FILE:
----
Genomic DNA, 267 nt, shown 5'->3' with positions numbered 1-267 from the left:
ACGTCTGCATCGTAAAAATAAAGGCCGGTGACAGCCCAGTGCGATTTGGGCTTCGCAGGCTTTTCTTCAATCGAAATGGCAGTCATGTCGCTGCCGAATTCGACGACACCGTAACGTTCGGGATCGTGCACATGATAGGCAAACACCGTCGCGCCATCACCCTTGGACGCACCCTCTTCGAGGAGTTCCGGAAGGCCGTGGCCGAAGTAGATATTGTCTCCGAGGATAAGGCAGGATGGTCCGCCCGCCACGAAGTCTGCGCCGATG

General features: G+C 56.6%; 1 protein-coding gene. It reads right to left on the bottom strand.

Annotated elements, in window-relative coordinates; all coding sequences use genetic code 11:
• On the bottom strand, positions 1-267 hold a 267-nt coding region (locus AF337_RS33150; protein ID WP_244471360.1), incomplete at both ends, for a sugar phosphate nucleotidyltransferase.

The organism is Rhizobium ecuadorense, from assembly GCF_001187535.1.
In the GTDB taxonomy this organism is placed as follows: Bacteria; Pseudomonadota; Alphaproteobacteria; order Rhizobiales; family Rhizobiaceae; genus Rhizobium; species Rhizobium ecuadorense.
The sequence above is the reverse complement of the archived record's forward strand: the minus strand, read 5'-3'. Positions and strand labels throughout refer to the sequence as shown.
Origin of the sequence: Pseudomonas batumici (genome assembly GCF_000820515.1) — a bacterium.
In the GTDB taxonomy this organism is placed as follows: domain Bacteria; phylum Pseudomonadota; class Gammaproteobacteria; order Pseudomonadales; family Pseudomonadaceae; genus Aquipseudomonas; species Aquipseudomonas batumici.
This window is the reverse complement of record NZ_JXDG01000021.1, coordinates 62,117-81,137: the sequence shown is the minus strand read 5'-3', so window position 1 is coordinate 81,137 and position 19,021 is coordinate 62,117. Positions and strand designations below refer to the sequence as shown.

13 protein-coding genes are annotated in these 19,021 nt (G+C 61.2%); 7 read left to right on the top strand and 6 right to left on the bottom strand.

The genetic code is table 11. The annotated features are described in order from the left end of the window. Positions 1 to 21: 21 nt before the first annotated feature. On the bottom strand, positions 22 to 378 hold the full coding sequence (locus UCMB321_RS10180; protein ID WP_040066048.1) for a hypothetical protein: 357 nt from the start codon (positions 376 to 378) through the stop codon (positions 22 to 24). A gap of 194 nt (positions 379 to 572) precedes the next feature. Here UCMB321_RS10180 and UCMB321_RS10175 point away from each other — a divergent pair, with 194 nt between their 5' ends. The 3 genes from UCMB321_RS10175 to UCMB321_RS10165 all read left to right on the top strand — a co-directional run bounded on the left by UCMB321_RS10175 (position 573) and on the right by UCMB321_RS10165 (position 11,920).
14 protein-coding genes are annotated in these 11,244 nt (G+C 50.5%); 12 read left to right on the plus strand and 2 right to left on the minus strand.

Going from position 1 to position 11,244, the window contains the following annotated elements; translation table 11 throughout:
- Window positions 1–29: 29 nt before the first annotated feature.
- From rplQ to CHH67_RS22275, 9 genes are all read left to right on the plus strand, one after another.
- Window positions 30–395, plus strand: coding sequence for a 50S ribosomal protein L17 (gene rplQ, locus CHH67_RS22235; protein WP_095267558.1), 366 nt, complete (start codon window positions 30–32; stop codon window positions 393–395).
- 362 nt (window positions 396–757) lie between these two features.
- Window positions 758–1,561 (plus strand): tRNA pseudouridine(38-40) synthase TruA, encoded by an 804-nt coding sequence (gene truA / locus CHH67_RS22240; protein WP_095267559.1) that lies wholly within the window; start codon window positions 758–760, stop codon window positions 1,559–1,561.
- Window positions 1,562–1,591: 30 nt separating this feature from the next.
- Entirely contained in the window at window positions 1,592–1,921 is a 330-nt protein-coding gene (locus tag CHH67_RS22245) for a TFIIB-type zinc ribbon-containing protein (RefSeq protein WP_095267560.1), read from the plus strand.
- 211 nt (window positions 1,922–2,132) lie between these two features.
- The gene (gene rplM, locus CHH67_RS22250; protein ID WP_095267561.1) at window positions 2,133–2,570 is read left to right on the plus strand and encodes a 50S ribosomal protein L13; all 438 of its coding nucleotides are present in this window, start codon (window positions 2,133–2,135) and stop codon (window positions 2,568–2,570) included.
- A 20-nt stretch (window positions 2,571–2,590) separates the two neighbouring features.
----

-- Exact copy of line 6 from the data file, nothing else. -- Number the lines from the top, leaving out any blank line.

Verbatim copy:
The organism is Rhizobium ecuadorense, from assembly GCF_001187535.1.